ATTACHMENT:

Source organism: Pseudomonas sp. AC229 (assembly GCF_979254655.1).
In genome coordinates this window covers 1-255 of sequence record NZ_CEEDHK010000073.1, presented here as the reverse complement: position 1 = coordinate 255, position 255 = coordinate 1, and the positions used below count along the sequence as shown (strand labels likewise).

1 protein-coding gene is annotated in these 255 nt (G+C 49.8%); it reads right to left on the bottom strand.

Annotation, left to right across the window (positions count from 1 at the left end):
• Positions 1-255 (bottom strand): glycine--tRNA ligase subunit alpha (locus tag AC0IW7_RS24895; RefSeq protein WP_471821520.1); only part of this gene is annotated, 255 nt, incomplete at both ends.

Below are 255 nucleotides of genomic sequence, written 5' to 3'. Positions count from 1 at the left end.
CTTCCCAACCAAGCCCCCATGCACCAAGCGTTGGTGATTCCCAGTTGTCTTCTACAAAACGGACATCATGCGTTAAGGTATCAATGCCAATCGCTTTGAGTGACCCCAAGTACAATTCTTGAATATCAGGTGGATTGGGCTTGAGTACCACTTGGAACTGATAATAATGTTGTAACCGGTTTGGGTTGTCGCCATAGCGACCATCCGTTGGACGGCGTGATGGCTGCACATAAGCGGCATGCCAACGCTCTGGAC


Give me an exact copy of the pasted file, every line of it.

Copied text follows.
Source organism: Pseudomonas sp. AC229 (assembly GCF_979254655.1).
In genome coordinates this window covers 1-255 of sequence record NZ_CEEDHK010000073.1, presented here as the reverse complement: position 1 = coordinate 255, position 255 = coordinate 1, and the positions used below count along the sequence as shown (strand labels likewise).

1 protein-coding gene is annotated in these 255 nt (G+C 49.8%); it reads right to left on the bottom strand.

Annotation, left to right across the window (positions count from 1 at the left end):
• Positions 1-255 (bottom strand): glycine--tRNA ligase subunit alpha (locus tag AC0IW7_RS24895; RefSeq protein WP_471821520.1); only part of this gene is annotated, 255 nt, incomplete at both ends.

Below are 255 nucleotides of genomic sequence, written 5' to 3'. Positions count from 1 at the left end.
CTTCCCAACCAAGCCCCCATGCACCAAGCGTTGGTGATTCCCAGTTGTCTTCTACAAAACGGACATCATGCGTTAAGGTATCAATGCCAATCGCTTTGAGTGACCCCAAGTACAATTCTTGAATATCAGGTGGATTGGGCTTGAGTACCACTTGGAACTGATAATAATGTTGTAACCGGTTTGGGTTGTCGCCATAGCGACCATCCGTTGGACGGCGTGATGGCTGCACATAAGCGGCATGCCAACGCTCTGGAC